A pretty common pattern that I see exporting of reports through URL Access using a simple hyperlink. The hyperlink usually looks something like this:
<a href=”http://localhost/reportserver/?/SalesData&rs:Command=Render&rs:Format=EXCEL”>Sales Data in Excel Format</a>
At first glance, it doesn’t appear that there is anything wrong with this. However, if you are working in an environment where the data is highly volatile and the user needs to click on the link multiple times and see up to date information then you could experience some problems. To understand why you encountering problems, you need to first understand that implicitly when you access a report through the Report Server, you are estabilishing a “session” with the server. Fundamentally a session is a binding between a user, the report, and the data in that report. We use session to ensure that when you navigate between pages and otherwise interact with the report that the data within the report remains consistent.
Ok, so what does this have to do with the URL above? Well, when a user clicks on that URL, we create a session for the user, and pass back a cookie their web browser which will identifier that session later on to the server so we can find the correct instance of the report with the data that was in it. If the user, within that same IE session, clicks on the report again, and assuming the session hasn’t timed out (10 minutes by default), we actually render the report out of the cached data that has been bound to that user session. I know — disaster, right? The user was expecting to see that billion dollar deal that they just closed and instead they are just reminded that they haven’t meant the numbers for October yet.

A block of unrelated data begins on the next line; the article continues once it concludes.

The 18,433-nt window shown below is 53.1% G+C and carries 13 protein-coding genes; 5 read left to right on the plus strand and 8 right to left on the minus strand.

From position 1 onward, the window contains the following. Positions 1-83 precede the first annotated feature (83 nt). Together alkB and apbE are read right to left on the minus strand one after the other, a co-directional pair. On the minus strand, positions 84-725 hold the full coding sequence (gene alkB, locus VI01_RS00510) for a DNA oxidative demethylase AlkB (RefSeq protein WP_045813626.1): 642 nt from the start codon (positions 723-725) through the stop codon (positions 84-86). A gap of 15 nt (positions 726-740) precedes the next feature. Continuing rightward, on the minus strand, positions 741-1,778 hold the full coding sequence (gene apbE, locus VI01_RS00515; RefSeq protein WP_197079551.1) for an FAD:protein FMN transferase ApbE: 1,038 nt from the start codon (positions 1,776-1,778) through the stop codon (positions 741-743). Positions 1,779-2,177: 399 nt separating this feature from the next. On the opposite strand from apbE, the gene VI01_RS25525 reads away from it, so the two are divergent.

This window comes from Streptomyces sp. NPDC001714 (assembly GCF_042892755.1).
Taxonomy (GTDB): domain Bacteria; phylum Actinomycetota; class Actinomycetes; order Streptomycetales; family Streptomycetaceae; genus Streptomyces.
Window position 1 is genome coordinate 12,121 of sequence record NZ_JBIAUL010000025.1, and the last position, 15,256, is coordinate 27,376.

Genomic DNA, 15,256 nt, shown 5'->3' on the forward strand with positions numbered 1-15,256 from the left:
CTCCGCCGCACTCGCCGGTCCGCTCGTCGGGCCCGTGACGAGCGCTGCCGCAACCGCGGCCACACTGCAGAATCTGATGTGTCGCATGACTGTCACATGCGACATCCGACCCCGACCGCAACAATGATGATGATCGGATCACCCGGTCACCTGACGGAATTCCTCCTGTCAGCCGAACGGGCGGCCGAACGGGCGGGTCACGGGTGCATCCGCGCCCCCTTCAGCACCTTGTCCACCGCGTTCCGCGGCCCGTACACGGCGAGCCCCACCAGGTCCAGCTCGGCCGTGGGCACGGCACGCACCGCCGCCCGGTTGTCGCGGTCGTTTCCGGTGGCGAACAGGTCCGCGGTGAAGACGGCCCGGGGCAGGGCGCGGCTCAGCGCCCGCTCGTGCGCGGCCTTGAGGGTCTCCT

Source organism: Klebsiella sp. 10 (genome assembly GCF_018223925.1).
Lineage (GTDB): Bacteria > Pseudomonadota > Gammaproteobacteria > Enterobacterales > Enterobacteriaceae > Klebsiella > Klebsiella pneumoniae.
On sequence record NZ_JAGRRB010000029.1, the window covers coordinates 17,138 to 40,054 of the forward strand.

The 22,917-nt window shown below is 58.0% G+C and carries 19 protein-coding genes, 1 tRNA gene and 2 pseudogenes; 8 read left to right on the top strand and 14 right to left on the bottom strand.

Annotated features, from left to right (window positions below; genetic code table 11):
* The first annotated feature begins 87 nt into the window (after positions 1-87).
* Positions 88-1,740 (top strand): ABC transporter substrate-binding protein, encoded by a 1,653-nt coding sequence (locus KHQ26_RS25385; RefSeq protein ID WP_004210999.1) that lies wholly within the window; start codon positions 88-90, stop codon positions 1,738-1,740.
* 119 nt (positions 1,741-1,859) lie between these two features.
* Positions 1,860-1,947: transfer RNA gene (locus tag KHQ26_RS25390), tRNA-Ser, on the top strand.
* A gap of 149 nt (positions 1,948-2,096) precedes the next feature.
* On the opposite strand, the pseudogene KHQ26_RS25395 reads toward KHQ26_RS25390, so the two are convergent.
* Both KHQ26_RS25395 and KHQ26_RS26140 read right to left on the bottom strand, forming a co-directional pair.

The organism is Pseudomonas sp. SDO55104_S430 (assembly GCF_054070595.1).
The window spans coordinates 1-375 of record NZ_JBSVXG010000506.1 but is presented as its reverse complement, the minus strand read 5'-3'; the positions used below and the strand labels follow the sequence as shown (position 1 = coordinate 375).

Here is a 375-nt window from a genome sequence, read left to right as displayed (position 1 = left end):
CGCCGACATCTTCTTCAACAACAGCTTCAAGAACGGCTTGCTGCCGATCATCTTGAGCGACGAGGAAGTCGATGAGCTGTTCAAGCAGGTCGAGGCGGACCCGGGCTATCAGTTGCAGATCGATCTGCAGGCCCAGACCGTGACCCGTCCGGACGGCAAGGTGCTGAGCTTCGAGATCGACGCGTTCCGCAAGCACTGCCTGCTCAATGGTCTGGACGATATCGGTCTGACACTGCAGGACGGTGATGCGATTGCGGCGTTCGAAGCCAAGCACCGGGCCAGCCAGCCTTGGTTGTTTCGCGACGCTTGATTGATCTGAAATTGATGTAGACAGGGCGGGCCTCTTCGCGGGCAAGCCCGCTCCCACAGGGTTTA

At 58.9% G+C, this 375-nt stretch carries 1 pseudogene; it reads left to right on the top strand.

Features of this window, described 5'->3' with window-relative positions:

So what do we do about it? Well, there is actually an rs:* parameter which tells the server “Hey, I know that you already have a session created for this user, but forget about it for right now, and create a new one”, that parameter is rs:ClearSession=true. By providing the rs:ClearSession=true parameter along with the request to the report server, you are ensuring that the server constructs a new session for the user and runs the report from a clean state, ensuring (assuming you have the report configured to use live execution) that the user will see the most up to date information possible. The nice thing about the rs:ClearSession=true parameter is that if there is not already a session estabilished, it is a no-op.